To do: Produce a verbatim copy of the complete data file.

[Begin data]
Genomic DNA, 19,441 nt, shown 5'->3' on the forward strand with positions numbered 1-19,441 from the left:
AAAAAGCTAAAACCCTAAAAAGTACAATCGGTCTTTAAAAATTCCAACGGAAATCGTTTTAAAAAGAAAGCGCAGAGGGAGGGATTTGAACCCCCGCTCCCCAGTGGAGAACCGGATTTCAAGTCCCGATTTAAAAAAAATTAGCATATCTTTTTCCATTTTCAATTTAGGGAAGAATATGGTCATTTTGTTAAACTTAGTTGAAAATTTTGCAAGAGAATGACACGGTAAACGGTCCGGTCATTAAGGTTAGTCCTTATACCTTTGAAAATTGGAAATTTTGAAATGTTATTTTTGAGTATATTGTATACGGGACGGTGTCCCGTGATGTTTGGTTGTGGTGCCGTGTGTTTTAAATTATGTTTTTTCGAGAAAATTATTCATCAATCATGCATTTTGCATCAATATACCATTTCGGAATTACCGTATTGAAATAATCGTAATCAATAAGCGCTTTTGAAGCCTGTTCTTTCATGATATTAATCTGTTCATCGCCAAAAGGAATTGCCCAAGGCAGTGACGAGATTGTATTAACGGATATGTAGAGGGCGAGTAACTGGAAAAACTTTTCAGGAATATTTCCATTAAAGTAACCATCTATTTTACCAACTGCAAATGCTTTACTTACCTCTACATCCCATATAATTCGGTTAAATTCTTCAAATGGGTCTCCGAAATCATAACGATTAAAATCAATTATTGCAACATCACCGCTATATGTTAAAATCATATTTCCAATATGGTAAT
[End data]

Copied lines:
Genomic DNA, 19,441 nt, shown 5'->3' on the forward strand with positions numbered 1-19,441 from the left:
AAAAAGCTAAAACCCTAAAAAGTACAATCGGTCTTTAAAAATTCCAACGGAAATCGTTTTAAAAAGAAAGCGCAGAGGGAGGGATTTGAACCCCCGCTCCCCAGTGGAGAACCGGATTTCAAGTCCCGATTTAAAAAAAATTAGCATATCTTTTTCCATTTTCAATTTAGGGAAGAATATGGTCATTTTGTTAAACTTAGTTGAAAATTTTGCAAGAGAATGACACGGTAAACGGTCCGGTCATTAAGGTTAGTCCTTATACCTTTGAAAATTGGAAATTTTGAAATGTTATTTTTGAGTATATTGTATACGGGACGGTGTCCCGTGATGTTTGGTTGTGGTGCCGTGTGTTTTAAATTATGTTTTTTCGAGAAAATTATTCATCAATCATGCATTTTGCATCAATATACCATTTCGGAATTACCGTATTGAAATAATCGTAATCAATAAGCGCTTTTGAAGCCTGTTCTTTCATGATATTAATCTGTTCATCGCCAAAAGGAATTGCCCAAGGCAGTGACGAGATTGTATTAACGGATATGTAGAGGGCGAGTAACTGGAAAAACTTTTCAGGAATATTTCCATTAAAGTAACCATCTATTTTACCAACTGCAAATGCTTTACTTACCTCTACATCCCATATAATTCGGTTAAATTCTTCAAATGGGTCTCCGAAATCATAACGATTAAAATCAATTATTGCAACATCACCGCTATATGTTAAAATCATATTTCCAATATGGTAAT